WEBSTER, A.C.J. George Dever asserted claims of malicious prosecution, negligent investigation, and civil rights violations against the defendants (hereinafter Fowler). Dever appeals the jury's verdict returned against him and asserts several instructional errors, among them that the trial court erroneously defined malice. He also asserts that the trial court erred in dismissing his negligent investigation claim, and denying discovery of prosecutors' notes and memoranda. We reverse and remand.


On December 19, 1982, a fire broke out in the basement of the Immaculate Conception Church (ICC) during mass. The fire caused extensive damage and resulted in the death of one parishioner. The Seattle Fire Department suspected arson and opened an investigation. After 2 months, the investigation was inactivated.

George Dever, an active member of the ICC, was in the choir box just before the fire broke out. Dennis Fowler is an investigator with the Seattle Fire Department. In July of 1983, 6-1/2 months after the fire, the Seattle Fire Department assigned Fowler to the ICC case and instructed him to reopen the investigation. Dever became an arson suspect during this second investigation.

The facts are highly disputed. Fowler began to focus on Dever as a suspect when he discovered Dever's call to 911 to report the fire. When the receptionist who took Dever's call asked what was burning, he replied, "some hay in the basement, the crib scene . . . not much but some." This suggested to Fowler that Dever knew where the fire originated. Fowler also learned that Dever's call was received only 12 seconds after another call from the church rectory made by Clint Richardson. Dever stated that he heard calls of "fire" just as he was leaving the church. Fowler estimated that it would have taken Dever at least 1 minute to run from the church's choir box to his home. Based on these facts and others, Fowler hypothesized that Dever left the church before anyone else knew about the fire.

Dever was charged with first degree arson and first degree manslaughter on June 14, 1984. Fowler testified that he gave Dever's file to the prosecuting attorney's office just before the charges were filed to have it looked over, but that he did not want charges to be filed at that point. Chief prosecuting attorney Ron Clark testified that Fowler was advocating that charges be filed against Dever. Clark told deputy prosecuting attorney Ruth Robinson to draft a certificate of probable cause, but that he wanted to review Dever's case before filing charges. Robinson prepared the certificate of probable cause, but was not present when charges were filed against Dever. Another prosecuting attorney signed the document charging Dever. Dever intended to show that Fowler exerted undue influence on certain prosecutors to file charges against Dever.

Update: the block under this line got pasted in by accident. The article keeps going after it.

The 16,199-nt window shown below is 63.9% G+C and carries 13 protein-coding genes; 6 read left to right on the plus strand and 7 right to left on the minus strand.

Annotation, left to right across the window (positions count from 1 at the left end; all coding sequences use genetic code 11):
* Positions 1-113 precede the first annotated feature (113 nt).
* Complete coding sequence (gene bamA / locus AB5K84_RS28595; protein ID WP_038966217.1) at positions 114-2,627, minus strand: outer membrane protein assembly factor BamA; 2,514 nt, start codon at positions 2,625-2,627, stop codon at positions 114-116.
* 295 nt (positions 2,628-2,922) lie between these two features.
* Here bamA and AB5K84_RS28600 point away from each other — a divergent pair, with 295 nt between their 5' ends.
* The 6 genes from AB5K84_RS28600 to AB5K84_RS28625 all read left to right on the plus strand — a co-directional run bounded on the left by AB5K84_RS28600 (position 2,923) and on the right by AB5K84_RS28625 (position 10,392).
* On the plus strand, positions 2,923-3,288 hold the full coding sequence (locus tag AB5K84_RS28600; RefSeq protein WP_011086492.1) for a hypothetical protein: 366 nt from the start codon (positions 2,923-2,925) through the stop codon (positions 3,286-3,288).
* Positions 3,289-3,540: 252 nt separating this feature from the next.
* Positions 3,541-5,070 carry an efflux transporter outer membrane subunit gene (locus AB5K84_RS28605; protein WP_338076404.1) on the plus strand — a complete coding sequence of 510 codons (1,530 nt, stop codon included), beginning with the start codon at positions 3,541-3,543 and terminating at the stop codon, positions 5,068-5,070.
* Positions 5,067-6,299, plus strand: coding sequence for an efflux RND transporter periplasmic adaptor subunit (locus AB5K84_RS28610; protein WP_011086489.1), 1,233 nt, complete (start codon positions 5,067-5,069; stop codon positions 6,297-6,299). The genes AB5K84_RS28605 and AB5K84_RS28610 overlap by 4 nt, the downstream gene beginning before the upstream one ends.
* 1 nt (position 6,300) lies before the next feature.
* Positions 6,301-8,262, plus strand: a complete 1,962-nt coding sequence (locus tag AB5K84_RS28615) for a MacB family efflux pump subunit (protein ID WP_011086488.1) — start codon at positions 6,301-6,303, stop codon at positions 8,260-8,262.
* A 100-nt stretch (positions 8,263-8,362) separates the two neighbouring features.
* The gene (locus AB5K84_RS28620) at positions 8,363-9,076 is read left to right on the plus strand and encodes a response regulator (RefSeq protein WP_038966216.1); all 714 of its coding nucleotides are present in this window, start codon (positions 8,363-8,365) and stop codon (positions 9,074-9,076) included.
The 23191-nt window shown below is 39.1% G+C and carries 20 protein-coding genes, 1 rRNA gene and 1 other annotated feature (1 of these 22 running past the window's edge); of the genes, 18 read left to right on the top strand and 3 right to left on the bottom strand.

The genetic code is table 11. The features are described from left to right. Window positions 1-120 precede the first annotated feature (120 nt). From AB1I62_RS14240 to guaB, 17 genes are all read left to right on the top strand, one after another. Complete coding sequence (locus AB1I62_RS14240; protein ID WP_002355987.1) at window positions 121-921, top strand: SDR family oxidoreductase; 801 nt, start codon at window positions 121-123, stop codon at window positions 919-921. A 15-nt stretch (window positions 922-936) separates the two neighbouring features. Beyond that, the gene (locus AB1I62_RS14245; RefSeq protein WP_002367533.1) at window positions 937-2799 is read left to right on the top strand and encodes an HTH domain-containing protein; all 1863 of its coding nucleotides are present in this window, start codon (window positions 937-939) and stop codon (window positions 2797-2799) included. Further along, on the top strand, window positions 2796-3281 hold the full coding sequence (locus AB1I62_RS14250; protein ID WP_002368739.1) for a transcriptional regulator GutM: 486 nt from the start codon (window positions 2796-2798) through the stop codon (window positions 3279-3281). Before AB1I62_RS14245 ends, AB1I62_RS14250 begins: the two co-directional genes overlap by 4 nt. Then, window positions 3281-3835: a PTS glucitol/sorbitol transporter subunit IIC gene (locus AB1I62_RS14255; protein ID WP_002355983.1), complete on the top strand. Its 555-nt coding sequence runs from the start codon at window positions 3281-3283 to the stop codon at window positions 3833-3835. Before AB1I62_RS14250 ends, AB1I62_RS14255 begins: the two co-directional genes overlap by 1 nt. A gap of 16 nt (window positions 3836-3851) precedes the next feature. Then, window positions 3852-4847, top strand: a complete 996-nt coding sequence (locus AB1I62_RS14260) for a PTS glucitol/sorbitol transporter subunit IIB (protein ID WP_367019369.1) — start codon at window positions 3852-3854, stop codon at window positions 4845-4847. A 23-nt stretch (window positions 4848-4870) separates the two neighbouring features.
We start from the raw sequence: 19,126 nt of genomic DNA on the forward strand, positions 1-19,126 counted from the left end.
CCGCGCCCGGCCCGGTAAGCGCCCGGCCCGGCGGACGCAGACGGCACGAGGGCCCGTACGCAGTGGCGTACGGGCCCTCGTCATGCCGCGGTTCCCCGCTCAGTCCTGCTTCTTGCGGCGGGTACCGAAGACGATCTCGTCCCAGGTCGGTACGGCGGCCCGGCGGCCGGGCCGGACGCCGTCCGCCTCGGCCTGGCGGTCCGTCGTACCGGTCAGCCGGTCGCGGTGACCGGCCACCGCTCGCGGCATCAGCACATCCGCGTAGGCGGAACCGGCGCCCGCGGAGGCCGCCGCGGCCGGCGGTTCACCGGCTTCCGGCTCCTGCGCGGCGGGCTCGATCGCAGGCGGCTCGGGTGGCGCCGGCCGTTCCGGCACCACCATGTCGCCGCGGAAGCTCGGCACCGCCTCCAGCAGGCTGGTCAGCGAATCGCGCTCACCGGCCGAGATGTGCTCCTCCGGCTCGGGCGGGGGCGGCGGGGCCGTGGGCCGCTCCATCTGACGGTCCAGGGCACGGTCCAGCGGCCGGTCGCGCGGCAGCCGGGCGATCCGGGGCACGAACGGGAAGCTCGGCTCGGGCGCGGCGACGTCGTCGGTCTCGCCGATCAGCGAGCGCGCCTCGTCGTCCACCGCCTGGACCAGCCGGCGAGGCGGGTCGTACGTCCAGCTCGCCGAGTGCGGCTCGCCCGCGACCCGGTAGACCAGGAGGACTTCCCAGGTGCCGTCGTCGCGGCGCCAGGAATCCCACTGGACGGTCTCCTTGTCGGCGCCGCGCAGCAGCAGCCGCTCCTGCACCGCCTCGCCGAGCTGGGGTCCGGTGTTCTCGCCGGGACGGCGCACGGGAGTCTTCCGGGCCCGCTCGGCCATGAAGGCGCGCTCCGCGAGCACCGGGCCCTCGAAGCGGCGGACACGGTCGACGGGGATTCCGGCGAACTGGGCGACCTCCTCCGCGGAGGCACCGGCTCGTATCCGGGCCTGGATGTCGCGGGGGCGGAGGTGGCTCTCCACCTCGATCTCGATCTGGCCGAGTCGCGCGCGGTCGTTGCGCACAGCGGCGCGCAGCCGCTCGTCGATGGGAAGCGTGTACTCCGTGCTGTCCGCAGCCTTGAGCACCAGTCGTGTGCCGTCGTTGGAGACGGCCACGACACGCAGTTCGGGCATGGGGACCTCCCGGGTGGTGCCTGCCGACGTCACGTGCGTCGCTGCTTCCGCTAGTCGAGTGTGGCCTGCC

After criminal charges were filed against Dever, Dever's attorney conducted an independent investigation and submitted several witness statements to the King County prosecuting attorney's office. As a result, the charges against Dever were dismissed on July 24, 1984. On May 6, 1985, Dever filed this action against Fowler and others, alleging civil rights violations, malicious prosecution, and negligent investigation.

One of Dever's expert witnesses was Dave Boerner, a professor at the University of Puget Sound law school and a former chief criminal prosecutor for the King County prosecuting attorney's office. Boerner testified that probable cause to charge Dever would not have existed unless all other suspects were eliminated and only Dever knew the fire originated in the straw. Dever alleged that Fowler did not conduct thorough or proper interviews, failed to interview certain individuals who possessed information that could have exculpated Dever, and failed to investigate whether other parishioners knew or suspected the hay was burning. Dever contends that Fowler therefore eliminated suspects who should not have been eliminated and omitted other important exculpatory evidence. Dever submitted witness statements indicating that several parishioners believed the hay had caught fire.